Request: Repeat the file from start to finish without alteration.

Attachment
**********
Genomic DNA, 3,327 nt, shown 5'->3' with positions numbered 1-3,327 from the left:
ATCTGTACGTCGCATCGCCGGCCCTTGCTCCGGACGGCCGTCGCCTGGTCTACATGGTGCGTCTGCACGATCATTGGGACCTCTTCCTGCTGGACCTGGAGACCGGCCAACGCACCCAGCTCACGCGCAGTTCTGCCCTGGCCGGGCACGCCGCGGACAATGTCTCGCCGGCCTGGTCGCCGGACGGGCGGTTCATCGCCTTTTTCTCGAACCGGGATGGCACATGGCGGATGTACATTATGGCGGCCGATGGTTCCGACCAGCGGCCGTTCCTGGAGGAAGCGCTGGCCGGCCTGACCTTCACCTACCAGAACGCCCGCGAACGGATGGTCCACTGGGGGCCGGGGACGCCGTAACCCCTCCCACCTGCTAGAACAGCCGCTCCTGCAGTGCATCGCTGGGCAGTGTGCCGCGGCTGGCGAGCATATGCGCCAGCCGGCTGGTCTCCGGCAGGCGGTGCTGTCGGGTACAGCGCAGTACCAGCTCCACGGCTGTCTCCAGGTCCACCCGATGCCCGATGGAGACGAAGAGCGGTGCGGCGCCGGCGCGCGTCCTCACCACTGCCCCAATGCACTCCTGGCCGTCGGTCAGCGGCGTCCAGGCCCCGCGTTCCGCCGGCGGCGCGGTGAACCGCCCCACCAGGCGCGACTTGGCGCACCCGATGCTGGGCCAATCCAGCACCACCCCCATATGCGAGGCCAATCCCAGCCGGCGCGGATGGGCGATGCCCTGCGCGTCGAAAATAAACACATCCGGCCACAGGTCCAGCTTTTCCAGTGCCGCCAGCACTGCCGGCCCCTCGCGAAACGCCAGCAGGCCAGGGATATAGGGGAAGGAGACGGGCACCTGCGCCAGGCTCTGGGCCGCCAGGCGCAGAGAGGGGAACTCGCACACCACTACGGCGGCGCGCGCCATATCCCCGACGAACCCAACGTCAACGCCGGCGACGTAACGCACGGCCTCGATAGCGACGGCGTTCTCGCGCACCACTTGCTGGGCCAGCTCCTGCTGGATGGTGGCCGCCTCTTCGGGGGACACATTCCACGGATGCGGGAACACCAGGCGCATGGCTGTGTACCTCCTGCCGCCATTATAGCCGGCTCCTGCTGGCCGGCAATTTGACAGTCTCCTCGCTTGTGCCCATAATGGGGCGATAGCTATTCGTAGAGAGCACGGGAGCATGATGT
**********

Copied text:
Genomic DNA, 3,327 nt, shown 5'->3' with positions numbered 1-3,327 from the left:
ATCTGTACGTCGCATCGCCGGCCCTTGCTCCGGACGGCCGTCGCCTGGTCTACATGGTGCGTCTGCACGATCATTGGGACCTCTTCCTGCTGGACCTGGAGACCGGCCAACGCACCCAGCTCACGCGCAGTTCTGCCCTGGCCGGGCACGCCGCGGACAATGTCTCGCCGGCCTGGTCGCCGGACGGGCGGTTCATCGCCTTTTTCTCGAACCGGGATGGCACATGGCGGATGTACATTATGGCGGCCGATGGTTCCGACCAGCGGCCGTTCCTGGAGGAAGCGCTGGCCGGCCTGACCTTCACCTACCAGAACGCCCGCGAACGGATGGTCCACTGGGGGCCGGGGACGCCGTAACCCCTCCCACCTGCTAGAACAGCCGCTCCTGCAGTGCATCGCTGGGCAGTGTGCCGCGGCTGGCGAGCATATGCGCCAGCCGGCTGGTCTCCGGCAGGCGGTGCTGTCGGGTACAGCGCAGTACCAGCTCCACGGCTGTCTCCAGGTCCACCCGATGCCCGATGGAGACGAAGAGCGGTGCGGCGCCGGCGCGCGTCCTCACCACTGCCCCAATGCACTCCTGGCCGTCGGTCAGCGGCGTCCAGGCCCCGCGTTCCGCCGGCGGCGCGGTGAACCGCCCCACCAGGCGCGACTTGGCGCACCCGATGCTGGGCCAATCCAGCACCACCCCCATATGCGAGGCCAATCCCAGCCGGCGCGGATGGGCGATGCCCTGCGCGTCGAAAATAAACACATCCGGCCACAGGTCCAGCTTTTCCAGTGCCGCCAGCACTGCCGGCCCCTCGCGAAACGCCAGCAGGCCAGGGATATAGGGGAAGGAGACGGGCACCTGCGCCAGGCTCTGGGCCGCCAGGCGCAGAGAGGGGAACTCGCACACCACTACGGCGGCGCGCGCCATATCCCCGACGAACCCAACGTCAACGCCGGCGACGTAACGCACGGCCTCGATAGCGACGGCGTTCTCGCGCACCACTTGCTGGGCCAGCTCCTGCTGGATGGTGGCCGCCTCTTCGGGGGACACATTCCACGGATGCGGGAACACCAGGCGCATGGCTGTGTACCTCCTGCCGCCATTATAGCCGGCTCCTGCTGGCCGGCAATTTGACAGTCTCCTCGCTTGTGCCCATAATGGGGCGATAGCTATTCGTAGAGAGCACGGGAGCATGATGT